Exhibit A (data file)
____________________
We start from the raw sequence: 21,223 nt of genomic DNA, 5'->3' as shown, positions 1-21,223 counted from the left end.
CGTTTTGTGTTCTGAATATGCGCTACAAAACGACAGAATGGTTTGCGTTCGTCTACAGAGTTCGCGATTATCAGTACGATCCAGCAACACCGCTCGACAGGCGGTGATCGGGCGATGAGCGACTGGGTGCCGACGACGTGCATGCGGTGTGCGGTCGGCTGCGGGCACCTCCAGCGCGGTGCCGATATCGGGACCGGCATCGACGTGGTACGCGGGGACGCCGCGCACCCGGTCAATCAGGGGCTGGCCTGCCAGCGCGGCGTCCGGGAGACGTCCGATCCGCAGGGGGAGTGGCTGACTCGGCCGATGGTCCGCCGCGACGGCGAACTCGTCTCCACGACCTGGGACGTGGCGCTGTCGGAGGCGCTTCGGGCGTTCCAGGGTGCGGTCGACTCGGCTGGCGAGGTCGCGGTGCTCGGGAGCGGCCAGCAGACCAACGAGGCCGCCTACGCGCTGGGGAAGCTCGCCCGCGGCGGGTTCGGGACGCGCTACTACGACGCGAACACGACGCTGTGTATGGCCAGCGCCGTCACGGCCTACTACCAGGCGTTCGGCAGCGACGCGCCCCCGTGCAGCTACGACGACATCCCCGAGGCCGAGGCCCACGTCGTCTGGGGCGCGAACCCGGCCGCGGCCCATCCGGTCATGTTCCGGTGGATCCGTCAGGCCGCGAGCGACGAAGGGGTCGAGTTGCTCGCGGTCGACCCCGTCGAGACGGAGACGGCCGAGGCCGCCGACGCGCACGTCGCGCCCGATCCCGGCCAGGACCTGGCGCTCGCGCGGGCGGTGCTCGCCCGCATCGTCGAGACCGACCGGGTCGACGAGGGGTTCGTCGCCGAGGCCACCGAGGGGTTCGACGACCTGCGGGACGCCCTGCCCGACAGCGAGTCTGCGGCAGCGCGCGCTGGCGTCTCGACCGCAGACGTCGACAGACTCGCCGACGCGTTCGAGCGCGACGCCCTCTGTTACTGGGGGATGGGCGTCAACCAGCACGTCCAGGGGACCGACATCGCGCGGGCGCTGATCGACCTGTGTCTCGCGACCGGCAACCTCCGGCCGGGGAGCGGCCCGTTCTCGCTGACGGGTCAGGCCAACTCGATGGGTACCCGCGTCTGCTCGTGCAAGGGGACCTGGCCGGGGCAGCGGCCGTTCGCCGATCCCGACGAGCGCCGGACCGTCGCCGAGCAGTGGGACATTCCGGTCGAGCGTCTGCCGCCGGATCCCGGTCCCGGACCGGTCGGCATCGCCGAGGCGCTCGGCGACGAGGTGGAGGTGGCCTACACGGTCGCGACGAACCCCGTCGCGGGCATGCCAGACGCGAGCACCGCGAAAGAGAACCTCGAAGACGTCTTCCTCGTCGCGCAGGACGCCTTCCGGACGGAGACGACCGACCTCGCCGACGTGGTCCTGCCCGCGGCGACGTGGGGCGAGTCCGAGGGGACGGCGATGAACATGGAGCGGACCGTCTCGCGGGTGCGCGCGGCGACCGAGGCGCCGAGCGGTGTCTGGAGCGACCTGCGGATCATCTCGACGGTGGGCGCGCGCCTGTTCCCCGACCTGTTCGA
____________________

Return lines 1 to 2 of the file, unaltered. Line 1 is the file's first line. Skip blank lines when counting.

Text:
We start from the raw sequence: 21,223 nt of genomic DNA, 5'->3' as shown, positions 1-21,223 counted from the left end.
CGTTTTGTGTTCTGAATATGCGCTACAAAACGACAGAATGGTTTGCGTTCGTCTACAGAGTTCGCGATTATCAGTACGATCCAGCAACACCGCTCGACAGGCGGTGATCGGGCGATGAGCGACTGGGTGCCGACGACGTGCATGCGGTGTGCGGTCGGCTGCGGGCACCTCCAGCGCGGTGCCGATATCGGGACCGGCATCGACGTGGTACGCGGGGACGCCGCGCACCCGGTCAATCAGGGGCTGGCCTGCCAGCGCGGCGTCCGGGAGACGTCCGATCCGCAGGGGGAGTGGCTGACTCGGCCGATGGTCCGCCGCGACGGCGAACTCGTCTCCACGACCTGGGACGTGGCGCTGTCGGAGGCGCTTCGGGCGTTCCAGGGTGCGGTCGACTCGGCTGGCGAGGTCGCGGTGCTCGGGAGCGGCCAGCAGACCAACGAGGCCGCCTACGCGCTGGGGAAGCTCGCCCGCGGCGGGTTCGGGACGCGCTACTACGACGCGAACACGACGCTGTGTATGGCCAGCGCCGTCACGGCCTACTACCAGGCGTTCGGCAGCGACGCGCCCCCGTGCAGCTACGACGACATCCCCGAGGCCGAGGCCCACGTCGTCTGGGGCGCGAACCCGGCCGCGGCCCATCCGGTCATGTTCCGGTGGATCCGTCAGGCCGCGAGCGACGAAGGGGTCGAGTTGCTCGCGGTCGACCCCGTCGAGACGGAGACGGCCGAGGCCGCCGACGCGCACGTCGCGCCCGATCCCGGCCAGGACCTGGCGCTCGCGCGGGCGGTGCTCGCCCGCATCGTCGAGACCGACCGGGTCGACGAGGGGTTCGTCGCCGAGGCCACCGAGGGGTTCGACGACCTGCGGGACGCCCTGCCCGACAGCGAGTCTGCGGCAGCGCGCGCTGGCGTCTCGACCGCAGACGTCGACAGACTCGCCGACGCGTTCGAGCGCGACGCCCTCTGTTACTGGGGGATGGGCGTCAACCAGCACGTCCAGGGGACCGACATCGCGCGGGCGCTGATCGACCTGTGTCTCGCGACCGGCAACCTCCGGCCGGGGAGCGGCCCGTTCTCGCTGACGGGTCAGGCCAACTCGATGGGTACCCGCGTCTGCTCGTGCAAGGGGACCTGGCCGGGGCAGCGGCCGTTCGCCGATCCCGACGAGCGCCGGACCGTCGCCGAGCAGTGGGACATTCCGGTCGAGCGTCTGCCGCCGGATCCCGGTCCCGGACCGGTCGGCATCGCCGAGGCGCTCGGCGACGAGGTGGAGGTGGCCTACACGGTCGCGACGAACCCCGTCGCGGGCATGCCAGACGCGAGCACCGCGAAAGAGAACCTCGAAGACGTCTTCCTCGTCGCGCAGGACGCCTTCCGGACGGAGACGACCGACCTCGCCGACGTGGTCCTGCCCGCGGCGACGTGGGGCGAGTCCGAGGGGACGGCGATGAACATGGAGCGGACCGTCTCGCGGGTGCGCGCGGCGACCGAGGCGCCGAGCGGTGTCTGGAGCGACCTGCGGATCATCTCGACGGTGGGCGCGCGCCTGTTCCCCGACCTGTTCGA